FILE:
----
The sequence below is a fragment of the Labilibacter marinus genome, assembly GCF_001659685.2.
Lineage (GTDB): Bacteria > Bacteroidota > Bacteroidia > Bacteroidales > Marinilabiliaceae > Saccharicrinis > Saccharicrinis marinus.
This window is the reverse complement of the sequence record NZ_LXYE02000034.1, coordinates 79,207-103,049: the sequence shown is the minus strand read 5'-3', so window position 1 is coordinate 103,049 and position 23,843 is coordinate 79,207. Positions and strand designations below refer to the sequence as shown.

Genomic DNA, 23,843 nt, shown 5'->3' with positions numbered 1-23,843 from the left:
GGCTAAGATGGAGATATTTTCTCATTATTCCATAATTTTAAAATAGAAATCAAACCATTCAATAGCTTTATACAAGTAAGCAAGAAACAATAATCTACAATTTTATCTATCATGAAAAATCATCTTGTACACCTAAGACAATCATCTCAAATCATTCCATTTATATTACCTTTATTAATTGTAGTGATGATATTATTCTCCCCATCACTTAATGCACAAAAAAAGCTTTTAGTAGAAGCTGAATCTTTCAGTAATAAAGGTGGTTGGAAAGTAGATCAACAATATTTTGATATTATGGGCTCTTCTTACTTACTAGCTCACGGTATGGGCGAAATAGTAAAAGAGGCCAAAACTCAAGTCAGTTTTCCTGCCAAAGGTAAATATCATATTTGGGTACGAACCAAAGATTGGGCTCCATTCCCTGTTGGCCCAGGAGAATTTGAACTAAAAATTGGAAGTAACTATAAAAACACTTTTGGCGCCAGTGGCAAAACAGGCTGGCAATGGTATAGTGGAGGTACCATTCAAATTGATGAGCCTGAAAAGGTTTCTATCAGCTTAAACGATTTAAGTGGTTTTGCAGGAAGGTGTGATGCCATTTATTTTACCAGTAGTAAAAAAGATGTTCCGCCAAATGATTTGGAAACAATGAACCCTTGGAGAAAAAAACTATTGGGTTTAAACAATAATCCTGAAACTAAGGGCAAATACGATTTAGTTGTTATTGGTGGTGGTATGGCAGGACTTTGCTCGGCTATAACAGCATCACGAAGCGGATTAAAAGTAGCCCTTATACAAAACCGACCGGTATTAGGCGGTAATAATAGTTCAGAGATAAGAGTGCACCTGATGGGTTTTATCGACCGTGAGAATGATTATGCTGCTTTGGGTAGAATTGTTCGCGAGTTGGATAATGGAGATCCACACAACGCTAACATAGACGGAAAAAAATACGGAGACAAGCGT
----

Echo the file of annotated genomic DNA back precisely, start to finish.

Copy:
The sequence below is a fragment of the Labilibacter marinus genome, assembly GCF_001659685.2.
Lineage (GTDB): Bacteria > Bacteroidota > Bacteroidia > Bacteroidales > Marinilabiliaceae > Saccharicrinis > Saccharicrinis marinus.
This window is the reverse complement of the sequence record NZ_LXYE02000034.1, coordinates 79,207-103,049: the sequence shown is the minus strand read 5'-3', so window position 1 is coordinate 103,049 and position 23,843 is coordinate 79,207. Positions and strand designations below refer to the sequence as shown.

Genomic DNA, 23,843 nt, shown 5'->3' with positions numbered 1-23,843 from the left:
GGCTAAGATGGAGATATTTTCTCATTATTCCATAATTTTAAAATAGAAATCAAACCATTCAATAGCTTTATACAAGTAAGCAAGAAACAATAATCTACAATTTTATCTATCATGAAAAATCATCTTGTACACCTAAGACAATCATCTCAAATCATTCCATTTATATTACCTTTATTAATTGTAGTGATGATATTATTCTCCCCATCACTTAATGCACAAAAAAAGCTTTTAGTAGAAGCTGAATCTTTCAGTAATAAAGGTGGTTGGAAAGTAGATCAACAATATTTTGATATTATGGGCTCTTCTTACTTACTAGCTCACGGTATGGGCGAAATAGTAAAAGAGGCCAAAACTCAAGTCAGTTTTCCTGCCAAAGGTAAATATCATATTTGGGTACGAACCAAAGATTGGGCTCCATTCCCTGTTGGCCCAGGAGAATTTGAACTAAAAATTGGAAGTAACTATAAAAACACTTTTGGCGCCAGTGGCAAAACAGGCTGGCAATGGTATAGTGGAGGTACCATTCAAATTGATGAGCCTGAAAAGGTTTCTATCAGCTTAAACGATTTAAGTGGTTTTGCAGGAAGGTGTGATGCCATTTATTTTACCAGTAGTAAAAAAGATGTTCCGCCAAATGATTTGGAAACAATGAACCCTTGGAGAAAAAAACTATTGGGTTTAAACAATAATCCTGAAACTAAGGGCAAATACGATTTAGTTGTTATTGGTGGTGGTATGGCAGGACTTTGCTCGGCTATAACAGCATCACGAAGCGGATTAAAAGTAGCCCTTATACAAAACCGACCGGTATTAGGCGGTAATAATAGTTCAGAGATAAGAGTGCACCTGATGGGTTTTATCGACCGTGAGAATGATTATGCTGCTTTGGGTAGAATTGTTCGCGAGTTGGATAATGGAGATCCACACAACGCTAACATAGACGGAAAAAAATACGGAGACAAGCGT